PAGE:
Teaching Your Kids Mindful Handwashing



If you’re like me, your hands are cleaner than they’ve ever been. I’m usually a big fan of hand washing, but along with many others around the world, I’ve stepped up my game in light of the looming flu and virus concerns.


Besides the benefit of cleanliness, washing our hands can also offer a moment of mindfulness we might not otherwise take in the day. Here’s how you can transform handwashing into a mindful moment and teach your kids to so as well.


1. As you walk to the sink, set an intention. This is a great opportunity to teach children the importance of acting with intention— something many adults could also practice more. Examples are, “I’m going to enjoy this moment of peace” or “I’m going to clean my hands as well as possible.”


2. When you reach the sink, slowly take notice of the steps you must take to prepare for hand washing. Do you need to roll up your sleeves? Does your child need to pull up a stool?


3. Next turn on the water slowly and listen to the sound of the water flow and bubble. Let the sound of the water wash away the thoughts in your mind and bring you to the present moment. (PSA: As a good steward of our planet’s resources, try not let the water run for more than a few seconds without using it).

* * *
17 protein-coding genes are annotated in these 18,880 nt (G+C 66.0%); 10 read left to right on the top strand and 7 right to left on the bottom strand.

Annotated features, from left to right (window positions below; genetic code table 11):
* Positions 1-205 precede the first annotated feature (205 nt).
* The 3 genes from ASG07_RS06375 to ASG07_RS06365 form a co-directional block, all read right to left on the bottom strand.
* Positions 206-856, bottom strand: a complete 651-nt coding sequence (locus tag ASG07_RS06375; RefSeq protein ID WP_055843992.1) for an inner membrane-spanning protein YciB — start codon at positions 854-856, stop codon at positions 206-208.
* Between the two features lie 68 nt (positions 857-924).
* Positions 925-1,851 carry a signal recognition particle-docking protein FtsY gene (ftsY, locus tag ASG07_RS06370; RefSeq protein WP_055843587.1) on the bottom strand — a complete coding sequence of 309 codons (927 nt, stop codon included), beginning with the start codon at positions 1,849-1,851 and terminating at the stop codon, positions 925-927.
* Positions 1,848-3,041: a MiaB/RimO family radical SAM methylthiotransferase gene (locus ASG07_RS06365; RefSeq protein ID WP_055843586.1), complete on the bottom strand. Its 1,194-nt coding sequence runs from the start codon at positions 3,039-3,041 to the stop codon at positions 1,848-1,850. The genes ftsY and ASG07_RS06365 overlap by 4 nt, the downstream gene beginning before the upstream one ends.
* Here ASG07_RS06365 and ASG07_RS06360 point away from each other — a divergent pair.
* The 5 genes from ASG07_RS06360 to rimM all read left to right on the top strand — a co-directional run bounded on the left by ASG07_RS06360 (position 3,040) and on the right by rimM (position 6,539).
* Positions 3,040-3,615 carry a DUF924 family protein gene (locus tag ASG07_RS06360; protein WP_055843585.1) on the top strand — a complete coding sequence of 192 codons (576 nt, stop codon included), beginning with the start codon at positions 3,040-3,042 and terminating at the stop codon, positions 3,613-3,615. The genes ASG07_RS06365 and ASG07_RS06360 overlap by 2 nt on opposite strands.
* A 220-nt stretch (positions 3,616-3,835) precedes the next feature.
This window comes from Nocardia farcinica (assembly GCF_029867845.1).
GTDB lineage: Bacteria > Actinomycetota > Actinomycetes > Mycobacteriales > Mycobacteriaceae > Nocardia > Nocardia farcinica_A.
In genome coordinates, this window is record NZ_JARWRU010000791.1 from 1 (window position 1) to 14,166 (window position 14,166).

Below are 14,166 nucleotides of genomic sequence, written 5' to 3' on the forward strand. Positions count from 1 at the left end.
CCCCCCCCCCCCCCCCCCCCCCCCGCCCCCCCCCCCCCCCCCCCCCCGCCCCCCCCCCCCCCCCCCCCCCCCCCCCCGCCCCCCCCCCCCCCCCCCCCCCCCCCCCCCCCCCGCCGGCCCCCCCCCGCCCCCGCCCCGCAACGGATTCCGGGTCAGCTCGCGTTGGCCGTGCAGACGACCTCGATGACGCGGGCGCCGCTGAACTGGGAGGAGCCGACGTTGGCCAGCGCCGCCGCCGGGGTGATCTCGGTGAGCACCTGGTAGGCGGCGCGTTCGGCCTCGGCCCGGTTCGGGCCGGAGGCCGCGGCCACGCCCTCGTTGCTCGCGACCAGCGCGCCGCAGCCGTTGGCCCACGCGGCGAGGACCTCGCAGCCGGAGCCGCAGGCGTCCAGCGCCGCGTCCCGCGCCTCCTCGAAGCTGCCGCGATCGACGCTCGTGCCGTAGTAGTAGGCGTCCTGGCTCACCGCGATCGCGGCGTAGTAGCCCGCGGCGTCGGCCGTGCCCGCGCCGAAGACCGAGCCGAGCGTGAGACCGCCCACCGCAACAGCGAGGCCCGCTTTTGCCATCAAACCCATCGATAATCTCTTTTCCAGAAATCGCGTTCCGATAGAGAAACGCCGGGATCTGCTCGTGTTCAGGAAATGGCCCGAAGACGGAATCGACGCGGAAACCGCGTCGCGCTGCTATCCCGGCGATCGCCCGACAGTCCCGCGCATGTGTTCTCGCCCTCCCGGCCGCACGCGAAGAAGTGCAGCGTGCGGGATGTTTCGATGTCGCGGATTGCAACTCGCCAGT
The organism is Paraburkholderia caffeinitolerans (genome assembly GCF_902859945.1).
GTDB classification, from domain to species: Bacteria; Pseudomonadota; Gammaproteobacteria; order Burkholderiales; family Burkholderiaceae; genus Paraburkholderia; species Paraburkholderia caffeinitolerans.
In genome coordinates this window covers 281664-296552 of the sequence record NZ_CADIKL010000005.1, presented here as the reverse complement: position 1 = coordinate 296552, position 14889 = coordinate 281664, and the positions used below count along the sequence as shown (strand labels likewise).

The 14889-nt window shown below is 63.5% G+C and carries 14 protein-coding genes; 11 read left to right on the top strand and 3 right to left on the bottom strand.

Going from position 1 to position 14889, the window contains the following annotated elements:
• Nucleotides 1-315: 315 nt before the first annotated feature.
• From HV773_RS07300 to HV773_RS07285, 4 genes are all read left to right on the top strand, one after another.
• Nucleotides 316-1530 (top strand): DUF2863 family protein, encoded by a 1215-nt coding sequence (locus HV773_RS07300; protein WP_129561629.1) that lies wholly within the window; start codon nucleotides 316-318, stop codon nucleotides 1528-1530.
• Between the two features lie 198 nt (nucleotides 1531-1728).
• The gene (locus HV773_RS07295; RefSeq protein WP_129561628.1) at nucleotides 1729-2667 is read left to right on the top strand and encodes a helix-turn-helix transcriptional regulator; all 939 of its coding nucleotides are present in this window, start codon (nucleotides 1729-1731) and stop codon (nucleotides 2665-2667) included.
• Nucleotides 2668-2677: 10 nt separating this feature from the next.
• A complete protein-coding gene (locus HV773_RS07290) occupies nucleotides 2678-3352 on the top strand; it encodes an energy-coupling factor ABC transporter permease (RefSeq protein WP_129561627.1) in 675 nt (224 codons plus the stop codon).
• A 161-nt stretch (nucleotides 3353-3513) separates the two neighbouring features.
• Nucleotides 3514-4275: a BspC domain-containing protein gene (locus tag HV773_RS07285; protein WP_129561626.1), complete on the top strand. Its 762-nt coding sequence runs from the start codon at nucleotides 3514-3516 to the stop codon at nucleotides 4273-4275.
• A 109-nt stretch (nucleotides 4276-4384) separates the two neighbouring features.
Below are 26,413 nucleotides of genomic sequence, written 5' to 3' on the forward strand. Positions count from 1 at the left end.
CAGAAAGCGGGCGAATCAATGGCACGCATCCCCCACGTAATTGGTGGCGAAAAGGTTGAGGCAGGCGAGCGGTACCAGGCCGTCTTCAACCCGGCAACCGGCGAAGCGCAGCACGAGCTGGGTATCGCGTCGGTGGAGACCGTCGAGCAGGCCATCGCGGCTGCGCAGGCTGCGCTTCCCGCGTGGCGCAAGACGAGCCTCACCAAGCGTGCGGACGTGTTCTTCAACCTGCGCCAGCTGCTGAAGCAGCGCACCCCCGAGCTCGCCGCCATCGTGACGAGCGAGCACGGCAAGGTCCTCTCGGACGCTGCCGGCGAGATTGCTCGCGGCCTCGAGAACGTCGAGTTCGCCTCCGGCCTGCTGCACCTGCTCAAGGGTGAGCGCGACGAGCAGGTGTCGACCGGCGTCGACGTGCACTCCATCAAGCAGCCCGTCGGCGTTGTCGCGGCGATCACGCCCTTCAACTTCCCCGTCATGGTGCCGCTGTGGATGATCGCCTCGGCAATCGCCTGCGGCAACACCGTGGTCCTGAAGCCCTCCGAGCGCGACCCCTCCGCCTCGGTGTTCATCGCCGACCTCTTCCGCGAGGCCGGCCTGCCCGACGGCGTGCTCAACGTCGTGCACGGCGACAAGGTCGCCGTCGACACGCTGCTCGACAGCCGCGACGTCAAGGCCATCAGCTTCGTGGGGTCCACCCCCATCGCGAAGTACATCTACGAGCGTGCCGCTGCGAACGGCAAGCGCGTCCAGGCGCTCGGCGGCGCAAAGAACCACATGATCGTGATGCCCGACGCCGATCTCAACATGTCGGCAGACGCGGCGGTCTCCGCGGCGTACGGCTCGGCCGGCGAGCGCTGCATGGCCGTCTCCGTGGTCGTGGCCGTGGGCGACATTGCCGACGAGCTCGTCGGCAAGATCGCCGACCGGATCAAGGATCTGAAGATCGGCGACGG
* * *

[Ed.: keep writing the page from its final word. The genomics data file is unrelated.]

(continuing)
4. Next, grab the soap and build up a lather. As you rub your palms together, allow yourself to really feel the bubbles build up, one by one. Does mindful handwashing feel different than a quick, mindless hand wash at this point?


5. Take three slow, deep breaths as you wash each of the following—your palms, the top of your hands, your fingertips, under your nails, in between your fingers, and your wrists. This should take at least 20 seconds if you really use three deep belly breaths for each of those areas.


6. Talk with your child about how each section of your hand feels different as you wash it. Is it smooth? Rough? Easy to wash? Difficult? Allow your child to share how it feels in her own words.


7. Next, rinse your hands slowly with clean water. Again think about how the running water sounds. Does it sound different to you now that you’ve had 20-30 seconds of relaxation since the last time you heard it?


8. Finally, dry your hands on a clean towel. Take at least 5-10 seconds to really dry each part of your hands mindfully. How does the texture of the towel feel? How do your hands feel as they are being dried?


9. Now smile and give a fist bump to your child to celebrate mindful handwashing! You can even use this moment to let your child reflect on the brief mindfulness experience and tell you how she feels now, in this very moment.


The author, Angela Wolf, teaches kids mindfulness and meditation through an Academy in Denver called Meditot; more information available at www.meditot.com. If you’d like to learn the official CDC-approved process for handwashing, please visit: https://www.cdc.gov/handwashing/when-how-handwashing.html.


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